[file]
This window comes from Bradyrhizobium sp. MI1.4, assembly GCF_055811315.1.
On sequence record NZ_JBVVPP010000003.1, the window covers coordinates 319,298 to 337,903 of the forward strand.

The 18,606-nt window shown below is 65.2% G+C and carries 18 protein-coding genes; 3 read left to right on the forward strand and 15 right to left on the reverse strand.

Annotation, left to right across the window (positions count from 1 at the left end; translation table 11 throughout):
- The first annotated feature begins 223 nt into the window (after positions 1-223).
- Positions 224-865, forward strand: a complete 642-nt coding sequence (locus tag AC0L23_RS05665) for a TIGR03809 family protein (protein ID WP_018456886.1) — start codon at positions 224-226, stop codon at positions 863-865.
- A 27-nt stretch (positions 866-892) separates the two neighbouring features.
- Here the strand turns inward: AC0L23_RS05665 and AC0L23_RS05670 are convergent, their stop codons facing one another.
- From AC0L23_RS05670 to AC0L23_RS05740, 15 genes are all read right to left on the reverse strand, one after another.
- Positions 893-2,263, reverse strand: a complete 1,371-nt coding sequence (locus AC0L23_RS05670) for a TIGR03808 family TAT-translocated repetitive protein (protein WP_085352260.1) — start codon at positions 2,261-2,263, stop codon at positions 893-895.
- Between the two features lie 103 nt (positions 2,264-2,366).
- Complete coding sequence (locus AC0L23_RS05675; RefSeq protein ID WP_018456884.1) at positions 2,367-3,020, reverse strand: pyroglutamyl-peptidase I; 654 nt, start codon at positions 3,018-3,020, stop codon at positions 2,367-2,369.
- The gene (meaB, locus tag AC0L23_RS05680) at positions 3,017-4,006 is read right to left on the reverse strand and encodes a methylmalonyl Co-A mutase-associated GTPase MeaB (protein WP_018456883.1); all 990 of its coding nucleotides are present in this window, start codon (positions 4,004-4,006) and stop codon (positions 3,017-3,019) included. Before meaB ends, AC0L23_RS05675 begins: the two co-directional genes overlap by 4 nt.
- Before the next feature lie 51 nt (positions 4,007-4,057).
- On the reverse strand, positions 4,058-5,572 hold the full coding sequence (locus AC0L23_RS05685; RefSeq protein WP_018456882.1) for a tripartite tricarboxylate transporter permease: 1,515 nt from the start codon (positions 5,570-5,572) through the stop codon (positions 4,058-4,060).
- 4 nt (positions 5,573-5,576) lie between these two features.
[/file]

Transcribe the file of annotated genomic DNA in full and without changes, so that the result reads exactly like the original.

This window comes from Bradyrhizobium sp. MI1.4, assembly GCF_055811315.1.
On sequence record NZ_JBVVPP010000003.1, the window covers coordinates 319,298 to 337,903 of the forward strand.

The 18,606-nt window shown below is 65.2% G+C and carries 18 protein-coding genes; 3 read left to right on the forward strand and 15 right to left on the reverse strand.

Annotation, left to right across the window (positions count from 1 at the left end; translation table 11 throughout):
- The first annotated feature begins 223 nt into the window (after positions 1-223).
- Positions 224-865, forward strand: a complete 642-nt coding sequence (locus tag AC0L23_RS05665) for a TIGR03809 family protein (protein ID WP_018456886.1) — start codon at positions 224-226, stop codon at positions 863-865.
- A 27-nt stretch (positions 866-892) separates the two neighbouring features.
- Here the strand turns inward: AC0L23_RS05665 and AC0L23_RS05670 are convergent, their stop codons facing one another.
- From AC0L23_RS05670 to AC0L23_RS05740, 15 genes are all read right to left on the reverse strand, one after another.
- Positions 893-2,263, reverse strand: a complete 1,371-nt coding sequence (locus AC0L23_RS05670) for a TIGR03808 family TAT-translocated repetitive protein (protein WP_085352260.1) — start codon at positions 2,261-2,263, stop codon at positions 893-895.
- Between the two features lie 103 nt (positions 2,264-2,366).
- Complete coding sequence (locus AC0L23_RS05675; RefSeq protein ID WP_018456884.1) at positions 2,367-3,020, reverse strand: pyroglutamyl-peptidase I; 654 nt, start codon at positions 3,018-3,020, stop codon at positions 2,367-2,369.
- The gene (meaB, locus tag AC0L23_RS05680) at positions 3,017-4,006 is read right to left on the reverse strand and encodes a methylmalonyl Co-A mutase-associated GTPase MeaB (protein WP_018456883.1); all 990 of its coding nucleotides are present in this window, start codon (positions 4,004-4,006) and stop codon (positions 3,017-3,019) included. Before meaB ends, AC0L23_RS05675 begins: the two co-directional genes overlap by 4 nt.
- Before the next feature lie 51 nt (positions 4,007-4,057).
- On the reverse strand, positions 4,058-5,572 hold the full coding sequence (locus AC0L23_RS05685; RefSeq protein WP_018456882.1) for a tripartite tricarboxylate transporter permease: 1,515 nt from the start codon (positions 5,570-5,572) through the stop codon (positions 4,058-4,060).
- 4 nt (positions 5,573-5,576) lie between these two features.